Another form of voluntary manslaughter is conscious disregard for human life. A common example of conscious disregard for human life is something like playing Russian Roulette with someone, or towing somebody behind a truck with a tow rope on a skateboard at 40 miles per hour down the highway. These are acts which could be construed as conscious disregard for human life.

Involuntary Manslaughter California Penal Code 192b & Vehicular 192c

Involuntary manslaughter penal code section is 192b, involves criminal negligence, but it really should be thought of as an aggravated accident.

So an accident that nobody intended for somebody to get killed but they should have known better, there’s some kind of aggravating factor with it. For instance, taking somebody mountain climbing who’s never been mountain climbing for the first time and not using safety ropes. That would be an example of an involuntary manslaughter. The climber didn’t mean for their friend to get hurt doing it but they should have known better.

There is another section of manslaughter called vehicular manslaughter, 192c, is when the killing is caused by the driving of a vehicle. There has to be unlawful conduct as well as criminal negligence. Vehicular manslaughter can be a felony or a misdemeanor.

Burglary in California: First & Second Degree Burglary – Legal Difference

The next classification for felonies in California is burglaries. Burglaries can be first-degree or second-degree.

First-degree burglary is stealing from somebody’s house. I have to use lawyer terms like “basically”, because there are no hard and fast rules in law, there’s a lot of grey area. So, you can also steal from somebody’s detached garage in California and that’s a first-degree burglary. However, in addition to stealing, you can also have the intent to commit a crime inside, or a felony inside, and that would be first-degree burglary as well.

Second degree burglary is any type of burglary that isn’t first degree. So, any kind of stealing from a car, stealing from a business, stealing from a cargo truck, stealing from a train, that would be second degree burglary as well, commonly referred to as commercial burglary.

California Robbery Charges: Penal Code 212.5 and California PC 211

The next classification of violent crime that I am going to talk to you about is robbery. And there’s first-degree and second-degree as well. The 2 degrees of robbery roughly parallel the 2 degrees of burglary. So, first-degree robbery, penal code section 212.5 is going to be stealing from somebody using violence or the threat of violence, scaring somebody within their home, within their vehicle, or around an ATM.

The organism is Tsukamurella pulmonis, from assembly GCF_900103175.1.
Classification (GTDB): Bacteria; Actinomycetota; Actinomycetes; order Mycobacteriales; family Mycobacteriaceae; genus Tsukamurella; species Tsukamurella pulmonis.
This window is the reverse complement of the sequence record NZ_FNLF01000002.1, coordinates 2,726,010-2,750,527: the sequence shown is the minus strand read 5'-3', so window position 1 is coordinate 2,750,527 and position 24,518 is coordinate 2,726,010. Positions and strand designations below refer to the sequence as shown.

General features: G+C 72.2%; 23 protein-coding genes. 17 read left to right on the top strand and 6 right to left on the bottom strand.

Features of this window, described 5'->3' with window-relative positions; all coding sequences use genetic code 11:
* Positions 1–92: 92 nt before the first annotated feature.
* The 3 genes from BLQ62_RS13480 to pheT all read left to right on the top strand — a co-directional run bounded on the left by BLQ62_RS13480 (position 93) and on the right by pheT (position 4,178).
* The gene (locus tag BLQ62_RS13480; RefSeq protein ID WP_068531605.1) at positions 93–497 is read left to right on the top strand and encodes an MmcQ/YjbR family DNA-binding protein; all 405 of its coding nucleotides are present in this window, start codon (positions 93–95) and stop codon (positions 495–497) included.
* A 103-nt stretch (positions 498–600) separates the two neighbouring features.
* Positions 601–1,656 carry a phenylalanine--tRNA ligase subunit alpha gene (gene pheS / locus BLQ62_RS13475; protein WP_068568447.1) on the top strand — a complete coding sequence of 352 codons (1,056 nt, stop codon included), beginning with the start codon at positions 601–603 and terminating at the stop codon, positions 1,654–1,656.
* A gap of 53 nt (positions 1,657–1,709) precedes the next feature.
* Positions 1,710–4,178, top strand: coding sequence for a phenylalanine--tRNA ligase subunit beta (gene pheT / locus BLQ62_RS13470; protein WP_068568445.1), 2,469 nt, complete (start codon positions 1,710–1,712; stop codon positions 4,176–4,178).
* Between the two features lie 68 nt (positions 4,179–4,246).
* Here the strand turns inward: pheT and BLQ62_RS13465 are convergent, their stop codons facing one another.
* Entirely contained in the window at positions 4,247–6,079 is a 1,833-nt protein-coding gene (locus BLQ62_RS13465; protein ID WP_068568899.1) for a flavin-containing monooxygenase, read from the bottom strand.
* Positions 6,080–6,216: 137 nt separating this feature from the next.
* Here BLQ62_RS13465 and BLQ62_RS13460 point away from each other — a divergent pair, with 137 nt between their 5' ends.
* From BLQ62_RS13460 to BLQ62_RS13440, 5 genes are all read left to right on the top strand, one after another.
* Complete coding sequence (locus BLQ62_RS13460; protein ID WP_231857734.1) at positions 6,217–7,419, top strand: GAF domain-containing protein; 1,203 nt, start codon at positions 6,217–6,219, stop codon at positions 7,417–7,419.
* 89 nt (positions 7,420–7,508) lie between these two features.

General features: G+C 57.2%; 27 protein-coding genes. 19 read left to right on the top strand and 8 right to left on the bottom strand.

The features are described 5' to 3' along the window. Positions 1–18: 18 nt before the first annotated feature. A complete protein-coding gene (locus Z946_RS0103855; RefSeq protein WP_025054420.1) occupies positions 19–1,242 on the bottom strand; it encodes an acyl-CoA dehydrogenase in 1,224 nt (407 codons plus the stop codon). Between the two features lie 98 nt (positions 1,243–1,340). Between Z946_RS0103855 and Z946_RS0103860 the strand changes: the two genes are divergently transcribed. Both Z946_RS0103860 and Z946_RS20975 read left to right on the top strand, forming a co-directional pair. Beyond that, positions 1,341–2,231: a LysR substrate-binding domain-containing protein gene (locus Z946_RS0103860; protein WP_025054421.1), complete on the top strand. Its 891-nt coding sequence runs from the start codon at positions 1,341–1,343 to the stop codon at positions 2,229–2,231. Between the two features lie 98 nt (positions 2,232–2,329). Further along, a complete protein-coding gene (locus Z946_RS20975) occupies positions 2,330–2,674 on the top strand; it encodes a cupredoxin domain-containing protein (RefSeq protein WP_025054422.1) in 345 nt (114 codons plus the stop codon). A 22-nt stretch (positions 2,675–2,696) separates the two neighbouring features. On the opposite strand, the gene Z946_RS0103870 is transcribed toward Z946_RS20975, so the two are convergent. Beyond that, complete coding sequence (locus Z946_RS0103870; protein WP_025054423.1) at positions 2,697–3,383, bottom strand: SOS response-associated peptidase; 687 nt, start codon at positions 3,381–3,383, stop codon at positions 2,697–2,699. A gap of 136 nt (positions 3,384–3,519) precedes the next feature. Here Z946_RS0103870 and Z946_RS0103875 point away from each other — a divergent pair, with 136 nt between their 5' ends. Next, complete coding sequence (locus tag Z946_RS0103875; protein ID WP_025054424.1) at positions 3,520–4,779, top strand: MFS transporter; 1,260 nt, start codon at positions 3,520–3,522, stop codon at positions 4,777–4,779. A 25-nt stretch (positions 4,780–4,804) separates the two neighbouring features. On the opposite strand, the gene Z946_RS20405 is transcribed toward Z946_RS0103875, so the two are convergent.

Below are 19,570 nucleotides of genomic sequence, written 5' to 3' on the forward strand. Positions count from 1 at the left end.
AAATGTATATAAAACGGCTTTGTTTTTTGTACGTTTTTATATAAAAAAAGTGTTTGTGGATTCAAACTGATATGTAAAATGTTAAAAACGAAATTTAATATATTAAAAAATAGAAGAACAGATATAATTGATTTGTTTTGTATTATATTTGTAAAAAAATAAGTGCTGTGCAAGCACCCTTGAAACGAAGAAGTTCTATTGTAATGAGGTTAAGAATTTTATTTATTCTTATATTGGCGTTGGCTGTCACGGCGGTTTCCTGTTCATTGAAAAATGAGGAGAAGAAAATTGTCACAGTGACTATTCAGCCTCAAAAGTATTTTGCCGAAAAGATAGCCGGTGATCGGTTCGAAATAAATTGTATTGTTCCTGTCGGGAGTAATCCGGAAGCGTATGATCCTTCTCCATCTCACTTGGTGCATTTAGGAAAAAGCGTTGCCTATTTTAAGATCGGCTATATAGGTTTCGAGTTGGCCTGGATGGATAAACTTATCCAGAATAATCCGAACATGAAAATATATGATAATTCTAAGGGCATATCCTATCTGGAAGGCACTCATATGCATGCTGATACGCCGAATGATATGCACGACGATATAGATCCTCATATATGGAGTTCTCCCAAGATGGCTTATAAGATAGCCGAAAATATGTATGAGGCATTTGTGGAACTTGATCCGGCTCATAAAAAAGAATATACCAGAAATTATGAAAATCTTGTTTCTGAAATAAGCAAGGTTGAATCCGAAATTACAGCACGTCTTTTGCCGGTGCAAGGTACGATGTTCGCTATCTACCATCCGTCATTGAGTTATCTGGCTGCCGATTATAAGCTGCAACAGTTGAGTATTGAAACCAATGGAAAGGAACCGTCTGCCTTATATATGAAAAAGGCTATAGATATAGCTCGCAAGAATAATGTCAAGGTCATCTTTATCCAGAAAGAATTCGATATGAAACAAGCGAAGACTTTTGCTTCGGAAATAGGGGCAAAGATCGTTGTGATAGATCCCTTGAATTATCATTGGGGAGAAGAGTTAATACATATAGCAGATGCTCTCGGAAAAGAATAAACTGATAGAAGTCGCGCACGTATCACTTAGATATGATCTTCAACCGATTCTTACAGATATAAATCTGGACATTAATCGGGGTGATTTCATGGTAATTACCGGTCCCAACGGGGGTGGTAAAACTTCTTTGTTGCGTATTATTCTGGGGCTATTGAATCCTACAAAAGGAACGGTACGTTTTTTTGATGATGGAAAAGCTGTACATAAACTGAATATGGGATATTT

Second degree robbery, penal code section 211 is every other kind of robbery. So robbing somebody in the middle of the sidewalk would be second-degree robbery, versus robbing somebody on the corner by the ATM machine where they just got money would be first-degree.

Carjacking: California Penal Code 215 – Violence or Threat of Violence

Carjacking, penal code section 215, is using violence or the threat of violence and taking somebody’s car is carjacking. Using violence or the threat of violent and taking somebody’s wallet is robbery. So whenever robbery is used to steal somebody’s car, that’s called carjacking.

Criminal Lawyer Tully on Assault Crimes and Gun Crimes: PC 245a & PC 246

Now I’m going to get into a category of crimes, which are assaultive crimes, or gun crimes. Generally speaking, I’m going to talk about penal code section 245 and 246. Penal code section 245 involves assault. There are different categories, there’s 245a and 245a has 4 different classifications.

California Penal Code Section 245a1 is assaulting somebody with a deadly weapon; so a baseball bat, a knife. 245a2 assaulting somebody with a gun, 245a3 is assaulting somebody with an assault weapon. All these as opposed to a2, which is just a regular gun, a3 would involve an assault weapon. 245a4, it involves assaulting somebody with force likely to produce bodily injury. So, if a situation is a battering where somebody is injured very badly, then the DA will usually charge Penal Code 245a4, which is assaulting somebody with force likely to produce bodily injury.